U.S. economic data at mid-August was favorable. July housing starts increased by a stronger-than-expected 15.7 percent. Existing home sales for July gained 2.4 percent, to a 5.15 million unit annual rate. The Leading Economic Index increased by 0.9 percent in July. The Consumer Price Index was up a tame 0.1 percent.
Monetary policy was front and center this week as both the minutes from the July 29/30 FOMC meeting were released and central bankers from around the world converged in Jackson Hole, Wyoming, for the Federal Reserve’s annual retreat.
The minutes from the July FOMC meeting provide a little more clarity into the Fed’s collective approach to the unwind of extraordinary monetary policy, but some details are still murky. Last spring, FOMC chairwoman Janet Yellen promised that the Fed would release a new set of “exit principles” this year. That will help.
Reported in the minutes, the FOMC believes that they should decrease the size of their balance sheet gradually and predictably to the smallest level consistent with the efficient implementation of monetary policy. The goal is to have a portfolio that consists primarily of Treasury securities. No details of an unwinding strategy or timing were discussed. Unwinding could come passively as assets mature, or it could come actively with sales, or both.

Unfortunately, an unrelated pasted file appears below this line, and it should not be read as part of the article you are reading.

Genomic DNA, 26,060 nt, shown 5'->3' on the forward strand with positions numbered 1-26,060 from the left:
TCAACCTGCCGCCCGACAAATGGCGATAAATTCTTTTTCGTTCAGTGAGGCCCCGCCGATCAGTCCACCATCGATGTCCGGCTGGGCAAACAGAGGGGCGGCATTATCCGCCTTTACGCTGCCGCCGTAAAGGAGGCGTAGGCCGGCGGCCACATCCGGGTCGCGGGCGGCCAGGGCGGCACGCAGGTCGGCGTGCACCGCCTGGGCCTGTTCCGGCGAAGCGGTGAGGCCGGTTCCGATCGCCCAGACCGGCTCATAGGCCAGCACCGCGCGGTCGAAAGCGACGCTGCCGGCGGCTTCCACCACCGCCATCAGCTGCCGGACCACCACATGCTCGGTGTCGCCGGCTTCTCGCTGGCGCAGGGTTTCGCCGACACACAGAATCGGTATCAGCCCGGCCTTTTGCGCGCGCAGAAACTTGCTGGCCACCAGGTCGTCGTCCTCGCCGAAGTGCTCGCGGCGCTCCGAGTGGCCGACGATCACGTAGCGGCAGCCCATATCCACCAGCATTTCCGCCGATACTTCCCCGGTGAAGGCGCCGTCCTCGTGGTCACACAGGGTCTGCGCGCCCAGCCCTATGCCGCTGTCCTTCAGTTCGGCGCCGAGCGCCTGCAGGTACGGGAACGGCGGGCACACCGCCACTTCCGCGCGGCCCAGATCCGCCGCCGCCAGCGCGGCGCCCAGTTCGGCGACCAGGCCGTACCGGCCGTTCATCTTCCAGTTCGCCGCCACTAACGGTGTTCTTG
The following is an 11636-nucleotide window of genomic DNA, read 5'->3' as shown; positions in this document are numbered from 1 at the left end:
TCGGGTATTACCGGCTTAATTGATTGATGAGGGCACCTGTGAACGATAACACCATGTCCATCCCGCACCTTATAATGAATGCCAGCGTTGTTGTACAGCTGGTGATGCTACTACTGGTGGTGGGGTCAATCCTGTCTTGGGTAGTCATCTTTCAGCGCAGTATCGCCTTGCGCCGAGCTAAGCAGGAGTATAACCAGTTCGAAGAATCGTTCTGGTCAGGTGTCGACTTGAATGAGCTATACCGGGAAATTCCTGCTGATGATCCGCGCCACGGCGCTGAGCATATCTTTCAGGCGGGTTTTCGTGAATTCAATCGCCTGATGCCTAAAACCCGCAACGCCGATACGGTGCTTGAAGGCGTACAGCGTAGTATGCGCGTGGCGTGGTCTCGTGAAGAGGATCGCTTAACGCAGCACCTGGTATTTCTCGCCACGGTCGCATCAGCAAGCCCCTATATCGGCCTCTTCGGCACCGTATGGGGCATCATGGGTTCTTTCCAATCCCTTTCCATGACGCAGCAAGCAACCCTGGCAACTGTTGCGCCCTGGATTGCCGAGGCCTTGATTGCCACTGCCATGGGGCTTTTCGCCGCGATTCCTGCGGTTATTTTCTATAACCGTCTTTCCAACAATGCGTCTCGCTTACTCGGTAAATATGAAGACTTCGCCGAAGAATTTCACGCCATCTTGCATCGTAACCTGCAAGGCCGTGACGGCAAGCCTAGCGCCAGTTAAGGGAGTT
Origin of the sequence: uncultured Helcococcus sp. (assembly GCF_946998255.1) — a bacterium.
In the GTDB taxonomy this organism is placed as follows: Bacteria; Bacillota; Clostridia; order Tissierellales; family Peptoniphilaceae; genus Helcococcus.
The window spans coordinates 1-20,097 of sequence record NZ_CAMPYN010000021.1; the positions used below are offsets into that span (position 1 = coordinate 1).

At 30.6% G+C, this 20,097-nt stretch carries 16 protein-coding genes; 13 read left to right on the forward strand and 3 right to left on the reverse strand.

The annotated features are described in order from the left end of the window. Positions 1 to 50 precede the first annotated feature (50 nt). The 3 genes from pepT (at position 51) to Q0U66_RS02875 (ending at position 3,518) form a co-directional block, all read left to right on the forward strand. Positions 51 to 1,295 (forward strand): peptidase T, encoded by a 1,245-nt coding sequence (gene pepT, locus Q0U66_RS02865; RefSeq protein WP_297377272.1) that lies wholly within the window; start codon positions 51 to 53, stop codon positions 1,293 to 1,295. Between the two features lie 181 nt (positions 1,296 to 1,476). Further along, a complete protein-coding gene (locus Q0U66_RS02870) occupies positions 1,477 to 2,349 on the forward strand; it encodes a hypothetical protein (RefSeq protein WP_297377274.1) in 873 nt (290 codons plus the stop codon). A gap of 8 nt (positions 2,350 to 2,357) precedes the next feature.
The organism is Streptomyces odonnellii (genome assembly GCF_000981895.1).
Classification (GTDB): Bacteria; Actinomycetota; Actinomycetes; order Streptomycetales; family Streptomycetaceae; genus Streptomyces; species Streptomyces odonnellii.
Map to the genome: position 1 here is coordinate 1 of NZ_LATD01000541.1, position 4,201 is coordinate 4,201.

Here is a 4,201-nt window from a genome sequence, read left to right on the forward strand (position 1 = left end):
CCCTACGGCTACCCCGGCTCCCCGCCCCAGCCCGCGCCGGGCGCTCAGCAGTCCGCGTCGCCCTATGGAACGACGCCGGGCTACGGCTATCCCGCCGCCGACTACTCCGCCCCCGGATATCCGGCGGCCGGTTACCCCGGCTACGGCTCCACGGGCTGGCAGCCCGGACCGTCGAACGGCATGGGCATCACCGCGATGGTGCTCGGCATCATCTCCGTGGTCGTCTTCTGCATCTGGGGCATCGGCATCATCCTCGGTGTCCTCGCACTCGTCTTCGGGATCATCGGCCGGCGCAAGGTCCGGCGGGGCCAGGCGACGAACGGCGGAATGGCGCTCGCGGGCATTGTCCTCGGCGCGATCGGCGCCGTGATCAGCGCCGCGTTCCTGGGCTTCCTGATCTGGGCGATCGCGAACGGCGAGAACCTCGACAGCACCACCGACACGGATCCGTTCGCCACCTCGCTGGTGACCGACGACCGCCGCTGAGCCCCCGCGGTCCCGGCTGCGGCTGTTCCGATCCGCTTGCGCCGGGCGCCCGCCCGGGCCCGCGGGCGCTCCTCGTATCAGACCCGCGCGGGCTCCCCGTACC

Fed watchers were busy today scouring Janet Yellen’s speech at Jackson Hole for clues about the timing of interest rate lift-off. While still being purposefully vague, Yellen did open the door to earlier interest rate lift-off, if the data supported it. She said, “if progress in the labor market continues to be more rapid than anticipated…or if inflation moves up more rapidly than anticipated…then increases in the federal funds target could come sooner than the Committee currently expects and could be more rapid thereafter.”
To convert that into a schedule you have to make four assumptions: (1) what the FOMC’s current expectation of data is, (2) what the actual data will be, (3) what the FOMC’s schedule for interest rate lift-off would be absent better-than-expected data, and (4) how much they might move the schedule up. For now we are sticking with our call for interest rate lift-off next June.
For a PDF version of the Comerica Economic Weekly, including forecast tables and the variables calendar, click here: CMAEconWeekly 08-22-14.